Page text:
How to run IPERF on DD-WRT?

Posted on

Problem :

I have IPERF for Windows installed on a desktop computer. Now I want to connect this computer to the router and conduct a simple throughput performance test. For that I will need IPERF running on the router. The router has the Linux based DD-WRT firmware. My question is, how can I run the Linux version of IPERF on the router? And will this version of IPERF work with the Windows version on the computer?

Solution :

Yes, IPERF does exist for DD-WRT routers. I have never used it myself, but I can point you to this Web page of the official DD-WRT online manual, which discusses it along with a number of equivalent tools. However, the link it provides to download IPerf is no longer operational (just try it!), so I am giving you an alternative link where you are told where to get it: from Pyramid Linux, a distro (Google it) that you can download from here. You can simply copy the binary to your DD-WRT router, like carla Schroeder suggests in the second reference, and you should be all set.

Should this fail for any reason (you my have a DD-WRT build different from mine), go back to reference 1, where you will find other alternatives discussed.

The code for IPERF has moved, it can be found here, while the older version is here.

My question is, how can I run the Linux version of IPERF on the
router?

As far as I’m aware of there are no DD-WRT builds that ship with Iperf. Depending on memory capacity of each router model, DD-WRT builds have historically been shipped with varying number of features. These builds were usually referred to as micro, mini, generic, big, mega, etc. For more information on this (outdated) versioning practice and (outdated) feature charts, you can see the links below.

What’s the difference between generic, mini, micro DD-WRT versions?

DD-WRT Version Features

Since version 2.4 SP1 was released in 2008, DD-WRT has been on an eternal version 3.0 beta release cycle with a new versioning schema that no longer indicates how feature rich (e.g. mega) or how feature poor (e.g. micro) each build is. (I see the string “std” (standard?) in my current DD-WRT build number, so I may be wrong on this.)

Instead of compiling Iperf on your own, you can get a pre-built binary from either Optware or Entware. They are both examples of software repositories for Linux based embedded devices, mainly wireless routers. At the time of writing though, Optware has been discontinued and no longer maintained, it has largely been replaced by Entware.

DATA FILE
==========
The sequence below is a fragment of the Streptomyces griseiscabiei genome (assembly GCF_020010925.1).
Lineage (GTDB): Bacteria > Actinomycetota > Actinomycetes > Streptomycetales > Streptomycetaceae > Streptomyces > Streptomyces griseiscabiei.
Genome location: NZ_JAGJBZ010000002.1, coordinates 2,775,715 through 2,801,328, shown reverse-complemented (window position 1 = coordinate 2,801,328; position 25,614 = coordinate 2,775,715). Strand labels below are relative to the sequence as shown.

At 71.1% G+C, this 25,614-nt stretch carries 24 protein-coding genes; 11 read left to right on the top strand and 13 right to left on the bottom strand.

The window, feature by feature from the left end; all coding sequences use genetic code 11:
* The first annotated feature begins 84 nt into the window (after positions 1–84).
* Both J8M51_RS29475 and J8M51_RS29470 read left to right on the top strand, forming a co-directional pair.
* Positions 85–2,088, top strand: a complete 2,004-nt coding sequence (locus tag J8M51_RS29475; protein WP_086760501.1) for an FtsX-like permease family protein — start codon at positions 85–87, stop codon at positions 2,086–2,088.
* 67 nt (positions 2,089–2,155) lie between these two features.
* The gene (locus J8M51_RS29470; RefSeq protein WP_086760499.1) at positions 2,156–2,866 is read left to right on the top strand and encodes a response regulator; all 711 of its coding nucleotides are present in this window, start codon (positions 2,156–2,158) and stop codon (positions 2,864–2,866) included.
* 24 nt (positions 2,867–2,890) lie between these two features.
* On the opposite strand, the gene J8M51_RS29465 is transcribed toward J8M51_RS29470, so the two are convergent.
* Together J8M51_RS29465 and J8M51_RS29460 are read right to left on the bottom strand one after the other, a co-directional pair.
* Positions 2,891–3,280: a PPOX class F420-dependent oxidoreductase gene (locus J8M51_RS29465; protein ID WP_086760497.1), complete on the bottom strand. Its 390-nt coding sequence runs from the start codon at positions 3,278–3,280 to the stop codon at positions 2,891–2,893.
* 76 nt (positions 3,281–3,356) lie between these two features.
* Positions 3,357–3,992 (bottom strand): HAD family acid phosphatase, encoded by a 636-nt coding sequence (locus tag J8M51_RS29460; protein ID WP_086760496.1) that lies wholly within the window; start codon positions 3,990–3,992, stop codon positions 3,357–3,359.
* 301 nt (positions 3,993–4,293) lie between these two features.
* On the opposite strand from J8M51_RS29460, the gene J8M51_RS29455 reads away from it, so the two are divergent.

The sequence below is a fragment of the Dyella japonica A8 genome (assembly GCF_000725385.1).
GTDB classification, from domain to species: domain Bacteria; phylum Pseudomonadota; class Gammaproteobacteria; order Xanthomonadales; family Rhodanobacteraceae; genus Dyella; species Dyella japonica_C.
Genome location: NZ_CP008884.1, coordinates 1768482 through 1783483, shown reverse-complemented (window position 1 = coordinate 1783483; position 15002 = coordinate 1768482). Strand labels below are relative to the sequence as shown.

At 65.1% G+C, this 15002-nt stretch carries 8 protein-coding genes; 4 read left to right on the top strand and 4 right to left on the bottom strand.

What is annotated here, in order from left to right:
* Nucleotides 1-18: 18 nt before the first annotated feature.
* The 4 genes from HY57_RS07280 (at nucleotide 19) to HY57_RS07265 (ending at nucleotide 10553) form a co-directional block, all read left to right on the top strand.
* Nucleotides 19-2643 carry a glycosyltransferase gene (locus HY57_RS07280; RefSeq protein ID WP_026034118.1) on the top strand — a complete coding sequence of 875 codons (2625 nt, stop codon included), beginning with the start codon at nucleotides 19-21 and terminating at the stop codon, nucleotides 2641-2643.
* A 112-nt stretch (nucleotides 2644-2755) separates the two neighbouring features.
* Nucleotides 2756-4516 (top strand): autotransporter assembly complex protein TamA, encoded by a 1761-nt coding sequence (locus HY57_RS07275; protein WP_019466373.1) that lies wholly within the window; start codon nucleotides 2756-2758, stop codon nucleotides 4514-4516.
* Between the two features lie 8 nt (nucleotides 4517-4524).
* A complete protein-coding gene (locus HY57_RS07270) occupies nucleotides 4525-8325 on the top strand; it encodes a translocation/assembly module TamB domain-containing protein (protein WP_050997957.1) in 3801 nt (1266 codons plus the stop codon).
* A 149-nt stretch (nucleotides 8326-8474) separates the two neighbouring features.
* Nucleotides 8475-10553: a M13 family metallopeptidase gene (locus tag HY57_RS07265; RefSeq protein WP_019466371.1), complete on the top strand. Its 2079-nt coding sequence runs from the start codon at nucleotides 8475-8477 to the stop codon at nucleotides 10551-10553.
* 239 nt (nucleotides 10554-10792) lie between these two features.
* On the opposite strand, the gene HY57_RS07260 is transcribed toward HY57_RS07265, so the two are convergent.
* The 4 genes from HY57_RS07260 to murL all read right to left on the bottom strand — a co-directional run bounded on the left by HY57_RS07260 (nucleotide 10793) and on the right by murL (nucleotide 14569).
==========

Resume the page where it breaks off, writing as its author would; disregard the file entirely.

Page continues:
So in order to run Iperf on a DD-WRT router, the first order of business is to install Entware on it. The way you do that is by enabling the USB function on your router, connecting and mounting a USB storage device (flash drive or a hard drive) and then installing Entware onto that. So you will need a router with a USB port. For instructions on installing Entware, see the link below.

Installing Entware

Once you have Entware installed and set up correctly, you can open a secure shell to your router and execute the following command.

opkg install iperf

Once installed, you will be able to run Iperf on you router. In the screenshot below you can see me run Iperf 2.0.13 in server mode on DD-WRT (std).

iperf on dd-wrt

And will this version of IPERF work with the Windows version on the
computer?

There are three major versions of Iperf. There is the original Iperf, there is “Iperf2” and then there is “Iperf3”. I’m not sure about first and second version, but the second and third version are to my understanding developed independently by a different group of people, using a different code base. There are feature comparison charts on the official website (one of many over the years), and from the looks of it, Iperf3 brings some new features to the table that are not present in Iperf2, but it is lacking some features that are present in Iperf2.

Note: It’s worth noting that if your router has limited internal memory that forces you to use an external USB storage device to extend its functionality, then Iperf may not give you relible test results (network throughput performance is no better than that of your USB storage device).

Leave a Reply

Your email address will not be published.